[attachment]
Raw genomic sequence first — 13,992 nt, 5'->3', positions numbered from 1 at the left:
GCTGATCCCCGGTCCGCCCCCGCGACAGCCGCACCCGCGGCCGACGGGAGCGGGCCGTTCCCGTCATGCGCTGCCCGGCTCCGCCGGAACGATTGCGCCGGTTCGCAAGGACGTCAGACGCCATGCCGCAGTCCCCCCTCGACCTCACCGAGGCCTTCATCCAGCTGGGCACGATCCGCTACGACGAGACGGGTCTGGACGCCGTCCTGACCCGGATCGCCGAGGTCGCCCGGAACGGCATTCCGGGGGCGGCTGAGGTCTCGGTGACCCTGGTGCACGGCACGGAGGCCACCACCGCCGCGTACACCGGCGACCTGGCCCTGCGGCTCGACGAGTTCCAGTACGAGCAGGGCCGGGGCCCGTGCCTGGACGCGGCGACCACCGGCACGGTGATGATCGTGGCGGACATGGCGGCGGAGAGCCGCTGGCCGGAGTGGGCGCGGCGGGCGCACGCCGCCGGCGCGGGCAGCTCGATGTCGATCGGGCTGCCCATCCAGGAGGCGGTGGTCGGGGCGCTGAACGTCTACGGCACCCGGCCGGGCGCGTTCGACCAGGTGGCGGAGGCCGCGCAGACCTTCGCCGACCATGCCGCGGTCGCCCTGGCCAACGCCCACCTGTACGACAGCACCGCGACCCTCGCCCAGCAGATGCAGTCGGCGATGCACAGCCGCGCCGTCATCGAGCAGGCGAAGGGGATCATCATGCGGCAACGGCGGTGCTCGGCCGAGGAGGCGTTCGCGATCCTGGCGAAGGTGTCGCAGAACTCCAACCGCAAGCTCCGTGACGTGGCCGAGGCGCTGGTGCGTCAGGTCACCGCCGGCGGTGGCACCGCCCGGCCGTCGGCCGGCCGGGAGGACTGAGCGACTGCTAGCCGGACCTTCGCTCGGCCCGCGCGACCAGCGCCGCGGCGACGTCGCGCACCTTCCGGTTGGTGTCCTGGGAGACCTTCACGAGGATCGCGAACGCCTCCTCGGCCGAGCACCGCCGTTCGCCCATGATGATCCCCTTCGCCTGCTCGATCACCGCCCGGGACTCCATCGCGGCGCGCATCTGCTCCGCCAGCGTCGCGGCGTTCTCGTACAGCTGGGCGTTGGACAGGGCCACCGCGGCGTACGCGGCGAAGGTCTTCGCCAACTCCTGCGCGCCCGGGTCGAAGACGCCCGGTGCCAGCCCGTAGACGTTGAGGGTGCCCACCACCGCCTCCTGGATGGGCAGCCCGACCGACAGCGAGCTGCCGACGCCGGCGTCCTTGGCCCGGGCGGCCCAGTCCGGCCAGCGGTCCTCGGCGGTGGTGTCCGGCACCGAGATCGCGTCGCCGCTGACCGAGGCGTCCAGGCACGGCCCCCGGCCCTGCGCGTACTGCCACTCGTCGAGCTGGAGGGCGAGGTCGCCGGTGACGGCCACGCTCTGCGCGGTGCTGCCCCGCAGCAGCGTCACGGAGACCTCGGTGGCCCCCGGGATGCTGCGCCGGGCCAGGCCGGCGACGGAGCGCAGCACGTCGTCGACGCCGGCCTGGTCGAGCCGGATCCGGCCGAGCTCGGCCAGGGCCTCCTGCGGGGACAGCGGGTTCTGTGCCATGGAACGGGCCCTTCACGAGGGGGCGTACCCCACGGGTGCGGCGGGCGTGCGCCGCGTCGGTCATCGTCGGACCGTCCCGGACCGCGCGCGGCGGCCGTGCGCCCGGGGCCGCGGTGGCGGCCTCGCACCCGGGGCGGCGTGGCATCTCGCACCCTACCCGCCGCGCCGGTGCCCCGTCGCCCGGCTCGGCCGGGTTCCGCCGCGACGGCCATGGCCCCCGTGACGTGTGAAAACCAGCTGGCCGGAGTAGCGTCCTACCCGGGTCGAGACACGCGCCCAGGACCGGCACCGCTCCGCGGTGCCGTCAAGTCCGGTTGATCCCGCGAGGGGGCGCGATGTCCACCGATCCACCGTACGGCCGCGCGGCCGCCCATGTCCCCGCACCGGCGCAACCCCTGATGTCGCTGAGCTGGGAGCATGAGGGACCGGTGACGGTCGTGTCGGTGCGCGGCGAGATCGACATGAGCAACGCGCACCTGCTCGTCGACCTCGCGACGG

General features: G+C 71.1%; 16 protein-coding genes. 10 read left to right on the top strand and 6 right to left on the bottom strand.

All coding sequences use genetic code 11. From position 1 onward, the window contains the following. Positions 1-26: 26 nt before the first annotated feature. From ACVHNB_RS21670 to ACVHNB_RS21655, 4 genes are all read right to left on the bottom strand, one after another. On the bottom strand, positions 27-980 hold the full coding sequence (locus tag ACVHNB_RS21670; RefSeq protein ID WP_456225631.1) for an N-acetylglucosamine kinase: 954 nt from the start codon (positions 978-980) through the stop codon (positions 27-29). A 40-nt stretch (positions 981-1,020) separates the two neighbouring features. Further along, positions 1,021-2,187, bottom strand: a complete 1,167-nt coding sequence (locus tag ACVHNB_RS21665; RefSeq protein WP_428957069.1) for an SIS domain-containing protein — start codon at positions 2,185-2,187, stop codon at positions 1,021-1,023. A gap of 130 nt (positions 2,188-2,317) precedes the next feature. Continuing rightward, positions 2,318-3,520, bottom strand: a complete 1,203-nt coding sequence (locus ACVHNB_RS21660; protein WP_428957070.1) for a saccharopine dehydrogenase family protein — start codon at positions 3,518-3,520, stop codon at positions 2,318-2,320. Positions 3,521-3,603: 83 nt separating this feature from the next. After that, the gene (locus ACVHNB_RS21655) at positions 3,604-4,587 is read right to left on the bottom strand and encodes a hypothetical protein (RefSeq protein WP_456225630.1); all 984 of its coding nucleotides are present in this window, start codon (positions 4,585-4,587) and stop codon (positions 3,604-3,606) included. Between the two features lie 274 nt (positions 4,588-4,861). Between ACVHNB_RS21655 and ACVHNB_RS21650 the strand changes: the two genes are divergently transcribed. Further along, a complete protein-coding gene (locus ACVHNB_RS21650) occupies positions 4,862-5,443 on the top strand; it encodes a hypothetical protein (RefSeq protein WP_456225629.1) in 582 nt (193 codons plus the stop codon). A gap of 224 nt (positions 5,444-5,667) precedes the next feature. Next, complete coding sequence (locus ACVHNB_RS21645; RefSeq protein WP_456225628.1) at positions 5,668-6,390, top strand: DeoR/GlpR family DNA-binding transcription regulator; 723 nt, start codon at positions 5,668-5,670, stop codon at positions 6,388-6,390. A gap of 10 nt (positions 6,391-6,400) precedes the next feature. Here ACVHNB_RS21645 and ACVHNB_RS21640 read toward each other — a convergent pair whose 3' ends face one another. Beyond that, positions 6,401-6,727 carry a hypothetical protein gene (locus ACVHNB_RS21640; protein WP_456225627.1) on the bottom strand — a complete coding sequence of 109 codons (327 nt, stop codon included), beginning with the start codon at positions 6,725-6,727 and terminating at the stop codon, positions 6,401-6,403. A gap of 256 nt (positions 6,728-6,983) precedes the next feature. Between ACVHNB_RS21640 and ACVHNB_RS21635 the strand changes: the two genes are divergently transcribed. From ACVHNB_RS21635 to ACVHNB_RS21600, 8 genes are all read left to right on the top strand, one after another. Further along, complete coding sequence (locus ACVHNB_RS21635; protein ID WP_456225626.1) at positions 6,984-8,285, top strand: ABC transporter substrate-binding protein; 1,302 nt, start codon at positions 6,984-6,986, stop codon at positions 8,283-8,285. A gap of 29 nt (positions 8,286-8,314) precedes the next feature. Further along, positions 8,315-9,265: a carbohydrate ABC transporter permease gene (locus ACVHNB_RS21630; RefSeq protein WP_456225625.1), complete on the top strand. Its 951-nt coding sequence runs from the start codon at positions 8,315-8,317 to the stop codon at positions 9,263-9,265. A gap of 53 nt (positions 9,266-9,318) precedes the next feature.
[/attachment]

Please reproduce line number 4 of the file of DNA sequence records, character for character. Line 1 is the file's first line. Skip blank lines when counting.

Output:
All coding sequences use genetic code 11. From position 1 onward, the window contains the following. Positions 1-26: 26 nt before the first annotated feature. From ACVHNB_RS21670 to ACVHNB_RS21655, 4 genes are all read right to left on the bottom strand, one after another. On the bottom strand, positions 27-980 hold the full coding sequence (locus tag ACVHNB_RS21670; RefSeq protein ID WP_456225631.1) for an N-acetylglucosamine kinase: 954 nt from the start codon (positions 978-980) through the stop codon (positions 27-29). A 40-nt stretch (positions 981-1,020) separates the two neighbouring features. Further along, positions 1,021-2,187, bottom strand: a complete 1,167-nt coding sequence (locus tag ACVHNB_RS21665; RefSeq protein WP_428957069.1) for an SIS domain-containing protein — start codon at positions 2,185-2,187, stop codon at positions 1,021-1,023. A gap of 130 nt (positions 2,188-2,317) precedes the next feature. Continuing rightward, positions 2,318-3,520, bottom strand: a complete 1,203-nt coding sequence (locus ACVHNB_RS21660; protein WP_428957070.1) for a saccharopine dehydrogenase family protein — start codon at positions 3,518-3,520, stop codon at positions 2,318-2,320. Positions 3,521-3,603: 83 nt separating this feature from the next. After that, the gene (locus ACVHNB_RS21655) at positions 3,604-4,587 is read right to left on the bottom strand and encodes a hypothetical protein (RefSeq protein WP_456225630.1); all 984 of its coding nucleotides are present in this window, start codon (positions 4,585-4,587) and stop codon (positions 3,604-3,606) included. Between the two features lie 274 nt (positions 4,588-4,861). Between ACVHNB_RS21655 and ACVHNB_RS21650 the strand changes: the two genes are divergently transcribed. Further along, a complete protein-coding gene (locus ACVHNB_RS21650) occupies positions 4,862-5,443 on the top strand; it encodes a hypothetical protein (RefSeq protein WP_456225629.1) in 582 nt (193 codons plus the stop codon). A gap of 224 nt (positions 5,444-5,667) precedes the next feature. Next, complete coding sequence (locus ACVHNB_RS21645; RefSeq protein WP_456225628.1) at positions 5,668-6,390, top strand: DeoR/GlpR family DNA-binding transcription regulator; 723 nt, start codon at positions 5,668-5,670, stop codon at positions 6,388-6,390. A gap of 10 nt (positions 6,391-6,400) precedes the next feature. Here ACVHNB_RS21645 and ACVHNB_RS21640 read toward each other — a convergent pair whose 3' ends face one another. Beyond that, positions 6,401-6,727 carry a hypothetical protein gene (locus ACVHNB_RS21640; protein WP_456225627.1) on the bottom strand — a complete coding sequence of 109 codons (327 nt, stop codon included), beginning with the start codon at positions 6,725-6,727 and terminating at the stop codon, positions 6,401-6,403. A gap of 256 nt (positions 6,728-6,983) precedes the next feature. Between ACVHNB_RS21640 and ACVHNB_RS21635 the strand changes: the two genes are divergently transcribed. From ACVHNB_RS21635 to ACVHNB_RS21600, 8 genes are all read left to right on the top strand, one after another. Further along, complete coding sequence (locus ACVHNB_RS21635; protein ID WP_456225626.1) at positions 6,984-8,285, top strand: ABC transporter substrate-binding protein; 1,302 nt, start codon at positions 6,984-6,986, stop codon at positions 8,283-8,285. A gap of 29 nt (positions 8,286-8,314) precedes the next feature. Further along, positions 8,315-9,265: a carbohydrate ABC transporter permease gene (locus ACVHNB_RS21630; RefSeq protein WP_456225625.1), complete on the top strand. Its 951-nt coding sequence runs from the start codon at positions 8,315-8,317 to the stop codon at positions 9,263-9,265. A gap of 53 nt (positions 9,266-9,318) precedes the next feature.